Sunday, 24 February 2013

To Eglington Valley and Manapouri


The Climb out from Milford Sound

After an early breakfast onboard and a short cruise from our mooring in the sound we arrived back at the quay at about 8am. Becasue the bus returning the boat people was Te Anau I took the opportunity to hitch another ride. This meant I avoided the notoriously steep climb from the coast up to the tunnel. I begged the coash driver for a lift and he dropped me off on the far side of the tunnel which saved me a lot of bother. From here it was about a fifty mil ride down to Te Anau. Mostly downhill.


By mid-afternoon, I'd decided that it would be nicer to camp somewhere along the road rather than go back to town, and eventually I found a Dept. of Conservation site beside a river. These generally have a chemical toilet, a picnic table and a fire-ring. Good enough! Later another cyclist turned up. Rick, a Dutchman. I spent the afternoon cleaning and oiling my bike and sunbathing. In the evening we lit a fire and chatted, mostly about music and favourite bass players.


On to Manapouri and the Morris Minors

In the morning we packed in a furious hurry as we were being eaten alive by tiny blackflies aboiut the size of thinderbugs (Noseeums!). Good job they didn't find us the night before! Wew didn't ride together as Rick didn't seem to want to, and I rode alone to Te Anau. I remember startling a rabbit on the grass verge and chasing it down the road for a bit before it disappeared. In Te Anau I spent an hour or so at the National Park HQ looking at the displays. I bought some stuff to send to the kids back home, rode into toen to find the Post Office, only to discover they were closed. I had to carry the stuff until Monday!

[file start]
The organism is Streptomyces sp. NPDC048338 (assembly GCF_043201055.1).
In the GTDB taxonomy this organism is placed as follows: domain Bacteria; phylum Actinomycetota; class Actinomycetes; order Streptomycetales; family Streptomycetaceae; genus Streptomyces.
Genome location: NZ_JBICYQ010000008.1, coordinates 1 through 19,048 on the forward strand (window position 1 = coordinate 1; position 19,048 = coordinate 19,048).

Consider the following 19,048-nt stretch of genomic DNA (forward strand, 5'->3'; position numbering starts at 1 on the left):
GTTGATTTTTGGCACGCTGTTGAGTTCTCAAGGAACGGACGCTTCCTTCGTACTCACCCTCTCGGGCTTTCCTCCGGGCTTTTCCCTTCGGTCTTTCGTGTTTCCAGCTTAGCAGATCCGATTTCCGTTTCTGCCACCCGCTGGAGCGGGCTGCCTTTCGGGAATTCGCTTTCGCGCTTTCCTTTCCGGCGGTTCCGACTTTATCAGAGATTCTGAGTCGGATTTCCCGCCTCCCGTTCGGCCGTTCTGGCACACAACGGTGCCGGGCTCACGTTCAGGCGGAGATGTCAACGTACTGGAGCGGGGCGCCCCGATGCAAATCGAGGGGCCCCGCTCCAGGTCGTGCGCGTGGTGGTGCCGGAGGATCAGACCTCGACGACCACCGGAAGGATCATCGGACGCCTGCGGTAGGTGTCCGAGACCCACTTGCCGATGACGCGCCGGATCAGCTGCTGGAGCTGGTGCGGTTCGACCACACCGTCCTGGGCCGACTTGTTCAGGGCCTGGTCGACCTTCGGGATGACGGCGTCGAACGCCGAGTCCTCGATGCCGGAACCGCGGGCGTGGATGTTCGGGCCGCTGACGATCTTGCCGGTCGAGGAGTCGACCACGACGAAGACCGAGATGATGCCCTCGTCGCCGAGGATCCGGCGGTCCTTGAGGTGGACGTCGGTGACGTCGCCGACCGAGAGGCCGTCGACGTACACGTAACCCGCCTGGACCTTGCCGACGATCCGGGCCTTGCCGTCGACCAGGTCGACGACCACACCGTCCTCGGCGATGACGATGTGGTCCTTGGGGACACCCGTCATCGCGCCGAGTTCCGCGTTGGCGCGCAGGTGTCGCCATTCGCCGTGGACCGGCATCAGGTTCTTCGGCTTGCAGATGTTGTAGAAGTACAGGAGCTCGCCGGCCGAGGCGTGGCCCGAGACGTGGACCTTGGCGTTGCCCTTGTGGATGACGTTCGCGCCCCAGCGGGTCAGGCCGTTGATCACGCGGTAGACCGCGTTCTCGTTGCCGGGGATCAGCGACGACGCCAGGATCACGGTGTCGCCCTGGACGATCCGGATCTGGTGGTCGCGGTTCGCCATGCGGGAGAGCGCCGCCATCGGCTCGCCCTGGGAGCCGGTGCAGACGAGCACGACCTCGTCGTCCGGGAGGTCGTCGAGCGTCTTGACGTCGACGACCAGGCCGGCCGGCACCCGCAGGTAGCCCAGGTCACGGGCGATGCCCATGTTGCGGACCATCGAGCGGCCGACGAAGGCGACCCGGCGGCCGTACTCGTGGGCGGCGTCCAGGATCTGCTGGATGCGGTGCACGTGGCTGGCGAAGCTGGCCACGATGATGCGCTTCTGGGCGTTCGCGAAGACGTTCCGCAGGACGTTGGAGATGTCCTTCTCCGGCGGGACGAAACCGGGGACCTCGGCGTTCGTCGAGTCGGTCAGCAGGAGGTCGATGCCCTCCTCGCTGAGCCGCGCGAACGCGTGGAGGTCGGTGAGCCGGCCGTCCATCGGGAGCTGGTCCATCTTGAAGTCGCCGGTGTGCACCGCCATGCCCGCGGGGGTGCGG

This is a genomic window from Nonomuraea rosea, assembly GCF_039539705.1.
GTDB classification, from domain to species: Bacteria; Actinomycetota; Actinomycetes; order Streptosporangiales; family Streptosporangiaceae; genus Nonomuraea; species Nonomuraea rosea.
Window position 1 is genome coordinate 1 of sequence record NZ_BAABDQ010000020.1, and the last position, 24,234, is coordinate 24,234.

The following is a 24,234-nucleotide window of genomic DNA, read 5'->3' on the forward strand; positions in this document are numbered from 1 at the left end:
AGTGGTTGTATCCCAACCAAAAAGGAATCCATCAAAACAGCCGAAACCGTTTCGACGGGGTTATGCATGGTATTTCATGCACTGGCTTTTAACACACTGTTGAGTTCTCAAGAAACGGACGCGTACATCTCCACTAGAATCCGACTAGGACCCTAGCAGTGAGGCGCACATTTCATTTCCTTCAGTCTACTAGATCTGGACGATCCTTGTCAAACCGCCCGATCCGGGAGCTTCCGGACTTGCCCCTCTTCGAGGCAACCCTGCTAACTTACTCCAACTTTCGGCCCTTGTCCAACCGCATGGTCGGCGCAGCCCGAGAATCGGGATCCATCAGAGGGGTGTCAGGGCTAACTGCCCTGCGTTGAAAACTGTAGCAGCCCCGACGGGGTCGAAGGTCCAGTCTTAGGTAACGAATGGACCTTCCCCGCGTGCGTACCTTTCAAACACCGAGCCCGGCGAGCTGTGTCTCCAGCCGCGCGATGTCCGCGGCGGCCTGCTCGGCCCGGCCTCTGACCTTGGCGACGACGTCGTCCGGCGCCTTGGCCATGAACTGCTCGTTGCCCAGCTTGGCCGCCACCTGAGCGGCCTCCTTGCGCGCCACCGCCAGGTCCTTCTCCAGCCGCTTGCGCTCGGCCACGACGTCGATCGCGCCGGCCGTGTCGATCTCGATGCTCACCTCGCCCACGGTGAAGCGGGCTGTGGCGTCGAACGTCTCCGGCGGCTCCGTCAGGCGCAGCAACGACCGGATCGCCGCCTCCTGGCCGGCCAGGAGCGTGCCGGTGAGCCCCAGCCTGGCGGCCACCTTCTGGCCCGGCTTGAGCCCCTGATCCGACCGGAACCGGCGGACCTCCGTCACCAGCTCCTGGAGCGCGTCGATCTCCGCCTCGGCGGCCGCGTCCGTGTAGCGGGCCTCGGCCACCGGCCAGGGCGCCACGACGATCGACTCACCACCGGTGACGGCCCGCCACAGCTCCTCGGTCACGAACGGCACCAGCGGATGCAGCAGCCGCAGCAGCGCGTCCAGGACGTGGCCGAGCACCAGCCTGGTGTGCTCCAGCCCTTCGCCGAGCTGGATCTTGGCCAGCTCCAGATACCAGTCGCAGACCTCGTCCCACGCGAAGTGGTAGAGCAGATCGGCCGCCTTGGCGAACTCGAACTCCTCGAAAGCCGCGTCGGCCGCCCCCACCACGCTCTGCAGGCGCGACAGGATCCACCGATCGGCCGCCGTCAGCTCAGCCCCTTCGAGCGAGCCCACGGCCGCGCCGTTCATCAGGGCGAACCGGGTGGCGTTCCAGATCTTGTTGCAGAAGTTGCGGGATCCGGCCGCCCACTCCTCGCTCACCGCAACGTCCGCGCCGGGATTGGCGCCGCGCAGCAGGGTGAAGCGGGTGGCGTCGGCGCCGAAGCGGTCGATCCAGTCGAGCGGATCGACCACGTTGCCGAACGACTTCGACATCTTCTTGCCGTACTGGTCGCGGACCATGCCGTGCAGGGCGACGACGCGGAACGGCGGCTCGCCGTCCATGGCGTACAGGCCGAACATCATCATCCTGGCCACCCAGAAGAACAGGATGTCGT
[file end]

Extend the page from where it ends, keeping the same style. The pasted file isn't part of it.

Whilst riding around tiown one of my panniers fell off! I got quite a shock, but it was only gpoing to happen one more time; ages later in the USA! I also bumped into Rick again, but he was staying in Te Anau and I was keen to stay somewhere else and subsequently rode down the lake-side to Manapouri, a tiny village, besides the lake of the same name.

Here I found a cafe on the shore and spent a while throwing sticks for a stray dog to retrieve. It was pretty hot, but I didn't fancy a swim. The campground was fine, although the american lady who ran it was very keen to sell me some tourist trips. For example, a visit to the underground hydro power station! Scattered around the site were half a dozen Morris Minors in various states of dis-repair. her son was a collector. The best was painted in camouflage, with a toiy gun bolted to the bonnet!

In the evening I visited the local pub for a pint and watched the sun go down. Didn't really chat to anyone though.


  1. 'I bought some stuff to send to the kids back home'. Was I one of the aforementioned 'kids'? If so, did we ever receive these goods? Sure I still have the eagle kite from Jakarta. Dev.

    1. You were. I think this particular box of stuff 'went missing'! Can't remember what I sent though. Pity. Probably worth a fortune now! I do remember the stuff from the Cook Islands arriving. The kite and Jakarta was from a couple of years later I think. We still have one here too.